Silver Belles

South Hero is the unlikely (or not) home of a thriving little jewelry business

by Rosalyn Graham

The sun comes up very early in South Hero in the summer, but the lights are already on in Tish Chamberlain's jewelry studio. The seven weeks from the beginning of July to the third week of August are the busiest time of the year at Silver by Tish, and keeping ahead of the orders has her on the job from 4 in the morning till 10 or 11 at night many days. "It's a short season out here. That's why we pedal fast," jokes the talented lady with the creative vision, the deft fingers and the big, welcoming smile.

Tish Chamberlain, the owner of Silver by Tish, has been making jewelry for 28 years. For the last 22, she's crafted and sold her creations on South Street in South Hero in a building that used to be the town clerk's office.

For 22 years Silver by Tish has been attracting customers to the little shop on South Street, just a few doors from U.S. 2 in the heart of the village. What began as a hobby to keep herself busy when her children began to grow up has grown steadily, fueled by the loyalty of local customers who know her as a good friend, neighbor and excellent solver of gift-giving puzzles, and summer visitors who double the population of the island community and return year after year for their "Tish fix."

Letitia Chamberlain, as she is formally known, first took jewelry lessons from Al Trono when she was a student at Burlington High School, then she took classes at Shelburne Craft School. It was when she was a young mother, living with her husband, Bart, in Huntington that she began to get serious, making pieces that went to shops in Cape Cod and New Hampshire.

Moving to the islands in 1983 (a homecoming of sorts, since Bart's mother grew up there), Chamberlain opened a retail shop in the 100-year-old farmhouse they bought, turning the space that had housed the South Hero town clerk's office into her studio.

Chamberlain's daughter, Melinda Metcalfe, works part time as her apprentice five days a week. Metcalfe's specialties include anklets and necklaces with dragonflies in various metals combined with colored beads and silver tubes.

If location is everything in the real estate business, it's pretty important in the jewelry business, too. Being on a main road toward Camp Hochelaga and Eagle Camp quickly established a devoted clientele who made a stop at her shop an integral part of their summer traditions. "Kids who were campers bring in their kids now to shop," she says of Eagle Camp, the family camp started 105 years ago and attracting 150 campers to its tents and cottages every week of the summer season. "They are very loyal."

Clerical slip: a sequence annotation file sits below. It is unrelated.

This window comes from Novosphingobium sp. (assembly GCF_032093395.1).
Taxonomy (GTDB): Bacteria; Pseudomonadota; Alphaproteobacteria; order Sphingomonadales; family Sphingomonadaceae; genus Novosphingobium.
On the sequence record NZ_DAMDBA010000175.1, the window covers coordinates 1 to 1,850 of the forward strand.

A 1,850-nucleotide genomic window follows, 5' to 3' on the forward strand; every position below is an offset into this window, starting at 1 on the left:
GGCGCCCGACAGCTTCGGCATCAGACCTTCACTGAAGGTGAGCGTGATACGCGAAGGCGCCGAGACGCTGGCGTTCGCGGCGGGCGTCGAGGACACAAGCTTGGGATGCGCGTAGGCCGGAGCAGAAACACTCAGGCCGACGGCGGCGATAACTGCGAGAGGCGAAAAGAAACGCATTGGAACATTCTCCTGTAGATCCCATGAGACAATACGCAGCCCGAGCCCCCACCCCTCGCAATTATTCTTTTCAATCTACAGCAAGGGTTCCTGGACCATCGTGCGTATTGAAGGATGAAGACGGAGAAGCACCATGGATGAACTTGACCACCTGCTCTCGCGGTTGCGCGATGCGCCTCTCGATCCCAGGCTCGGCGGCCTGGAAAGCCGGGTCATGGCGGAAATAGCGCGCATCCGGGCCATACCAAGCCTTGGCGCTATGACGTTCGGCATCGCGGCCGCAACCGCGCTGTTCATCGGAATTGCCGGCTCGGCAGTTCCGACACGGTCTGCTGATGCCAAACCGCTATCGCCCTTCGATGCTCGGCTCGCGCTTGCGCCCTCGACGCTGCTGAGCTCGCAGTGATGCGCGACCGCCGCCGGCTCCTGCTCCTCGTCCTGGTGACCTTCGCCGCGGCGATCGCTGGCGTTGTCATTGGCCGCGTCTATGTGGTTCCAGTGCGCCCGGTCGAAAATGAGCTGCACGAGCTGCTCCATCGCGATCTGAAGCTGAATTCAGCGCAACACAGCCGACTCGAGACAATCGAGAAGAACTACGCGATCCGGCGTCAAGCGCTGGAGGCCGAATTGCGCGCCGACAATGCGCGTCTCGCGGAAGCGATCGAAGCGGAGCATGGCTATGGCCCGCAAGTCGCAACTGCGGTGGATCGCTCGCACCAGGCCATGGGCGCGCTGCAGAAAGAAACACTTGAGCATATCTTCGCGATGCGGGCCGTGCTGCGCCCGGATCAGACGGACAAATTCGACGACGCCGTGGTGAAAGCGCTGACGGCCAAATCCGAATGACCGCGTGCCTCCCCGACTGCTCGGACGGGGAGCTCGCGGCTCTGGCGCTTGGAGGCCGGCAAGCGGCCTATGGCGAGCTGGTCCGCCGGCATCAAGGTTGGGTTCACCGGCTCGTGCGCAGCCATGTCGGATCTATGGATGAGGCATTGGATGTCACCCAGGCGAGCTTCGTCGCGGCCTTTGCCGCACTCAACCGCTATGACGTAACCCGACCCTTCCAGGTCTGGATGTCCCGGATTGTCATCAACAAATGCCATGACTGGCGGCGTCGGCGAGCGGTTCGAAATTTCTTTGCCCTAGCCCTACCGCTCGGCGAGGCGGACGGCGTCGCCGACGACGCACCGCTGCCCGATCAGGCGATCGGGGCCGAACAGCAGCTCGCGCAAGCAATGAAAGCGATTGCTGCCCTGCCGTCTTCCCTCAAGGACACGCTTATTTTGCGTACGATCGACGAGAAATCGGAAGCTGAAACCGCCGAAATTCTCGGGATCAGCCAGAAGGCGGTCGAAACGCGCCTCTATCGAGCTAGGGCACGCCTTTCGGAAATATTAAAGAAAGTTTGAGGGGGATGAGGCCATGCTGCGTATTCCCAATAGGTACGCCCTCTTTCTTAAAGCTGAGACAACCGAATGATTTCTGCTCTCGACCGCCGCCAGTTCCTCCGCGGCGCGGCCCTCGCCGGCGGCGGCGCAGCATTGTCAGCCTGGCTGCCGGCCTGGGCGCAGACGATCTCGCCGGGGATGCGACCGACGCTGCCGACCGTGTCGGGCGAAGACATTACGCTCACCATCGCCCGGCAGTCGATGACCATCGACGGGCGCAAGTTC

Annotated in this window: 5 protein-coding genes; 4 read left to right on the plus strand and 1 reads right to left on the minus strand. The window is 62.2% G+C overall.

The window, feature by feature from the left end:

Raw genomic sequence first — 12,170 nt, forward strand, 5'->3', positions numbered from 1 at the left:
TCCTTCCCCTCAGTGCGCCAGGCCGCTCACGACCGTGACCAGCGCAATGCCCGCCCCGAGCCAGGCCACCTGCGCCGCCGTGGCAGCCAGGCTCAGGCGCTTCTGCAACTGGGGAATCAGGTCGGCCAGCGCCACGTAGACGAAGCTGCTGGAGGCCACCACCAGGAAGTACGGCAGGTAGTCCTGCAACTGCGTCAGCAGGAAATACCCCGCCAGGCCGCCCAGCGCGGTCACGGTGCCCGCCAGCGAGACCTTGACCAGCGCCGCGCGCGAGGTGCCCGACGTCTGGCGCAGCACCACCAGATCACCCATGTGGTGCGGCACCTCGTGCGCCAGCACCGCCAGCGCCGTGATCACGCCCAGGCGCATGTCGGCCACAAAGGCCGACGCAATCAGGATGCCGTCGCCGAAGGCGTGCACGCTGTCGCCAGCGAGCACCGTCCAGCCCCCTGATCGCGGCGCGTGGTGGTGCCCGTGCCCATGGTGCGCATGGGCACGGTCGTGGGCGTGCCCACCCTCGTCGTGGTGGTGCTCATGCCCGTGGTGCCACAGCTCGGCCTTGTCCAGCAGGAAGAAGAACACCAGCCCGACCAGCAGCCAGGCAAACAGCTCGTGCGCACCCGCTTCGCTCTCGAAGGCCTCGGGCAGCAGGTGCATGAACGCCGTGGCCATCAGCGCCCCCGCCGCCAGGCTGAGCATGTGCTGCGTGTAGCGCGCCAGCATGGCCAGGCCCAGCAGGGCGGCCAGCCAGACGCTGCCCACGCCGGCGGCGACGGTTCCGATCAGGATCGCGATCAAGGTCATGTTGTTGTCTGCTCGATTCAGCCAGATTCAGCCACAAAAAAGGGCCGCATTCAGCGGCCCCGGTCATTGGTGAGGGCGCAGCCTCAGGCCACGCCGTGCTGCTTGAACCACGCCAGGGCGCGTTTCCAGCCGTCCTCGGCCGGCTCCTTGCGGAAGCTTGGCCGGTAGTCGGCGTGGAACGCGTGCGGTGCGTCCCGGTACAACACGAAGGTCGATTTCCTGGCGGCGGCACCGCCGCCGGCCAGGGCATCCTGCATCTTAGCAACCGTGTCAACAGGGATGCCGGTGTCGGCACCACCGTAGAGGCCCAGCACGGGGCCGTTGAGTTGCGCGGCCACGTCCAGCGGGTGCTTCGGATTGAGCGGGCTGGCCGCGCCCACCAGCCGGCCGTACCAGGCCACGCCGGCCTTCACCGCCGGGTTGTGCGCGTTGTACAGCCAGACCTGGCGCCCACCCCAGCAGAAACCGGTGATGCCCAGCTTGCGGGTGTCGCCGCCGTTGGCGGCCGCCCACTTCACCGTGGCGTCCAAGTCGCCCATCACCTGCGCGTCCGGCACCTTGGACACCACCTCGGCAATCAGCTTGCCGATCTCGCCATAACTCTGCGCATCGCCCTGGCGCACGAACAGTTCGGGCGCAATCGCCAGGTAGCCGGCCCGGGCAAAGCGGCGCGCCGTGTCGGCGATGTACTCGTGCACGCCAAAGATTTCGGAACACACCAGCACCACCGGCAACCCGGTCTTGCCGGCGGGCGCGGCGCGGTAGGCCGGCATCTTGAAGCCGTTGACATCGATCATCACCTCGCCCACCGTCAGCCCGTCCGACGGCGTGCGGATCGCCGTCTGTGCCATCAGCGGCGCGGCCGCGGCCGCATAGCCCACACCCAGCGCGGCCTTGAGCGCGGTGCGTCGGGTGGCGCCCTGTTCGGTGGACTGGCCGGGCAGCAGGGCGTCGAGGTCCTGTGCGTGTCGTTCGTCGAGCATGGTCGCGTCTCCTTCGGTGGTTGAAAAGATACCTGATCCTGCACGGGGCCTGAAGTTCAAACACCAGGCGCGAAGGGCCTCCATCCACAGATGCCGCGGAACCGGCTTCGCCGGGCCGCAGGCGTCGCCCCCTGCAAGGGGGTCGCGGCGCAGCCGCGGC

There are two powerful attractions that bring customers to Silver by Tish, and bring them back year after year. One is the jewelry and the other is Chamberlain's personality her "drop everything" commitment to leaving her work bench to help a customer find something in the handsome antique display cases that fill the shop, or discuss a repair to a broken treasure, or brainstorm an original creation.

The shop has grown over the years to include not only original designs by Chamberlain, imaginative blendings of metals, semi-precious stones and gem stones into necklaces, bracelets, earrings, brooches, anklets and decorative items, but also a wide range of jewelry she orders from suppliers all over the country to meet the demands of customers of all ages, tastes and budgets. She has responded to the demands of her clients, and to the changing times. "I've gone more into gold and gold-filled," she says. "Charms are going very well again; there's a big insurgence of interest in charms." She says that although she does do some of the new-fangled items like toe rings, "I don't do any of the funny body jewelry, though I have had requests."

A big help in handling the volume of business during the summer season, and a source of new ideas, is Chamberlain's daughter, Melinda Metcalfe, who is working for her part time for the second summer. "She comes up with lots of good ideas and they are selling," Chamberlain says, reflecting on the tendency of a lone craftsperson to keep on making the things that are selling. "Dragonflies were Melinda's idea, for example." Dragonflies are hot these days, and Metcalfe loves to do the beaded work, combining the dainty insects rendered in various metals with colored beads and silver tubes to make popular anklets and necklaces.